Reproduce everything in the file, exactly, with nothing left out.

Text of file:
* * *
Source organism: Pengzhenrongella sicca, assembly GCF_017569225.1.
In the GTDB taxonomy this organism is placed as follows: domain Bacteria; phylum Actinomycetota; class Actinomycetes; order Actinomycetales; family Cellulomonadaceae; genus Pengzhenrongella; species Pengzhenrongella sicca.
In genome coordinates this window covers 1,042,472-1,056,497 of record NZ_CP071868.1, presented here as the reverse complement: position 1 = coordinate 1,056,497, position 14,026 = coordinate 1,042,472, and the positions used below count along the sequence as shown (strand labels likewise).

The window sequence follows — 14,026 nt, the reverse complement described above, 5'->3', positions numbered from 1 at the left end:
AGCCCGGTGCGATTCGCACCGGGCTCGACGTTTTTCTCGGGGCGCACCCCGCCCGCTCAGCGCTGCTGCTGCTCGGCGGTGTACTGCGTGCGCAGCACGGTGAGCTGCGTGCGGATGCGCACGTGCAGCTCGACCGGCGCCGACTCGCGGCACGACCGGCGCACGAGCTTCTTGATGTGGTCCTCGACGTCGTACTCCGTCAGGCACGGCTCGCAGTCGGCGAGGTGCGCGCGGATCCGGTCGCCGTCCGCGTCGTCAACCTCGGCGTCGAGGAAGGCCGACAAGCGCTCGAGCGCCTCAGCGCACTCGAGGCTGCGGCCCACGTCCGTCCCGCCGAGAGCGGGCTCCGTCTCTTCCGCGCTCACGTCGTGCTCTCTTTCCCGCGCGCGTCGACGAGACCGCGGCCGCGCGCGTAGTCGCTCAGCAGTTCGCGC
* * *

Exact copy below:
Source organism: Pengzhenrongella sicca, assembly GCF_017569225.1.
In the GTDB taxonomy this organism is placed as follows: domain Bacteria; phylum Actinomycetota; class Actinomycetes; order Actinomycetales; family Cellulomonadaceae; genus Pengzhenrongella; species Pengzhenrongella sicca.
In genome coordinates this window covers 1,042,472-1,056,497 of record NZ_CP071868.1, presented here as the reverse complement: position 1 = coordinate 1,056,497, position 14,026 = coordinate 1,042,472, and the positions used below count along the sequence as shown (strand labels likewise).

The window sequence follows — 14,026 nt, the reverse complement described above, 5'->3', positions numbered from 1 at the left end:
AGCCCGGTGCGATTCGCACCGGGCTCGACGTTTTTCTCGGGGCGCACCCCGCCCGCTCAGCGCTGCTGCTGCTCGGCGGTGTACTGCGTGCGCAGCACGGTGAGCTGCGTGCGGATGCGCACGTGCAGCTCGACCGGCGCCGACTCGCGGCACGACCGGCGCACGAGCTTCTTGATGTGGTCCTCGACGTCGTACTCCGTCAGGCACGGCTCGCAGTCGGCGAGGTGCGCGCGGATCCGGTCGCCGTCCGCGTCGTCAACCTCGGCGTCGAGGAAGGCCGACAAGCGCTCGAGCGCCTCAGCGCACTCGAGGCTGCGGCCCACGTCCGTCCCGCCGAGAGCGGGCTCCGTCTCTTCCGCGCTCACGTCGTGCTCTCTTTCCCGCGCGCGTCGACGAGACCGCGGCCGCGCGCGTAGTCGCTCAGCAGTTCGCGC